This will be my 64th Thanksgiving, and I cannot recall a single previous one which presented such a challenge to find reasons to be thankful. I mean, c’mon, really?
The elephant in the room is the Covid-19 pandemic. A fairly small but vocal minority will tell you that no such thing exists, and that the whole thing is a plot to force your obedience. Another, somewhat larger, minority will tell you that, while it’s real, the public hue and cry over it is an overreaction, and that the virus should be allowed to run its course. On the other end are the folks who make it sound like the Black Death, mark 2, and call for draconian controls on everyone and everything. None of these exactly inspire feelings of thankfulness.
And whatever your view of this crisis, it is beyond question that this virus and our means of coping with it have severely disrupted our society, killing thousands of businesses and millions of jobs. We have seen sharp rises in instances of domestic violence, substance abuse, and suicide, almost certainly related to economic hardship, social isolation, or both, and both related to the pandemic. Certainly nothing to be thankful for in this.
“But wait, there’s more!” Police shootings that appear to reveal a lack of accountability of our law enforcement officers and fairly widespread rioting and destruction of property provoked by them. Wildfires in Australia and California (the latter becoming essentially an annual event). So many hurricanes and tropical storms that we’ve resorted to Greek letters to name them. “Murder hornets.”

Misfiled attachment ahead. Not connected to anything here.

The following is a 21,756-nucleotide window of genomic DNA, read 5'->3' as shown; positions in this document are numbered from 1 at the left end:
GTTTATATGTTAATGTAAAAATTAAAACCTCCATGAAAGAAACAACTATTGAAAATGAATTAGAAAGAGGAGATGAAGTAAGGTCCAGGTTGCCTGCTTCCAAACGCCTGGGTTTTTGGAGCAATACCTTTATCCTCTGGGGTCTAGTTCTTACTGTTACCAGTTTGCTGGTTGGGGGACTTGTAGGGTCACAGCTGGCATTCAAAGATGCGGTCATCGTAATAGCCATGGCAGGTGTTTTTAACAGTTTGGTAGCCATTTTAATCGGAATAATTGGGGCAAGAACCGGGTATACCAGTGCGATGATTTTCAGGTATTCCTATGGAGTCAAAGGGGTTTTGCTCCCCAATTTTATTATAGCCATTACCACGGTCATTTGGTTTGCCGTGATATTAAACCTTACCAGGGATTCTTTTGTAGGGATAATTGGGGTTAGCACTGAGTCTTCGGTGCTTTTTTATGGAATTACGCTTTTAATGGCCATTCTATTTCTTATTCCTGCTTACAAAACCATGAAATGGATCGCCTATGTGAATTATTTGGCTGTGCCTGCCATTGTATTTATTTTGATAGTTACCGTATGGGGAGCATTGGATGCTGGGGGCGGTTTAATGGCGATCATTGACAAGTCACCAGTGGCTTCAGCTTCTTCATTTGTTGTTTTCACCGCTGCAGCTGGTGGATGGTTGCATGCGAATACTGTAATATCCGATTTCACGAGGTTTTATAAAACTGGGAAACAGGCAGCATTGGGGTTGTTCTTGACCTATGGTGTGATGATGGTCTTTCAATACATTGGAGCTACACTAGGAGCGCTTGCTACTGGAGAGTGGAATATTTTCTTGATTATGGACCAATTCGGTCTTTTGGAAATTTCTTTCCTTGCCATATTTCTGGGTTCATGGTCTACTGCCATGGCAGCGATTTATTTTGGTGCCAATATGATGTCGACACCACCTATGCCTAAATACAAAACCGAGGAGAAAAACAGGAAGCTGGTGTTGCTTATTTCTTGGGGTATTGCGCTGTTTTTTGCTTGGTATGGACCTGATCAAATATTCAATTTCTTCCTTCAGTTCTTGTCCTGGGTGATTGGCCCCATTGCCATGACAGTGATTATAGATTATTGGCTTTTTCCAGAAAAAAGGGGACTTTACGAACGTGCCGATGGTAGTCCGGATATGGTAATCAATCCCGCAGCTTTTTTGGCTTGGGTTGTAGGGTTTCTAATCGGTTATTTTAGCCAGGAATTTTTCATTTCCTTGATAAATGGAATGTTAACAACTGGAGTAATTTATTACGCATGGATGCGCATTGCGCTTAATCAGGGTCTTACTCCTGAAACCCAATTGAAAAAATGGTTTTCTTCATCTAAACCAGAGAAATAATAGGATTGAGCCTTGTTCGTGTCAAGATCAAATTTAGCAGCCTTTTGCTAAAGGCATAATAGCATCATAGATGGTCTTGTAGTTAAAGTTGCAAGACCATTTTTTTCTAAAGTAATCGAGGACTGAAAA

Then, on the political front. We told ourselves in 2016 that the two legacy parties had never before offered two such unattractive candidates. Then, 2020 came along and said, “Hold my beer.” Many of us knew four years ago that the Republican candidate was a boor and a bully, limited in vision and intellect, but at least right up until election day, we were sure he couldn’t win. Well, he proved us wrong on the last point, and has spent four years proving us right on everything else.
In response, the Democratic Party offered us a ticket, victorious, even if the incumbent and his minions won’t admit it, led by an elderly career politician who wrote a crime bill, 26 years ago, that may be the most effectively racist piece of legislation since the Jim Crow era, whose utterances frequently reveal him to be a master of his party’s “white man’s burden” racism, and whose mental acuity is open to some question. He was joined on the ticket by a woman of color who made her reputation in politics by incarcerating people of color for victimless crimes, withholding exculpatory evidence, and opposing legislation to end these abuses.
For us Libertarians, our ticket brought home vote percentages less than half of what our 2016 ticket achieved and saw us sent back to square one on ballot access in several states, including here in Ohio.
Well, we’ve painted a picture that’s pretty bleak, haven’t we? How can we find anything to be thankful for among these many trials and tribulations? Well, let’s look a little deeper.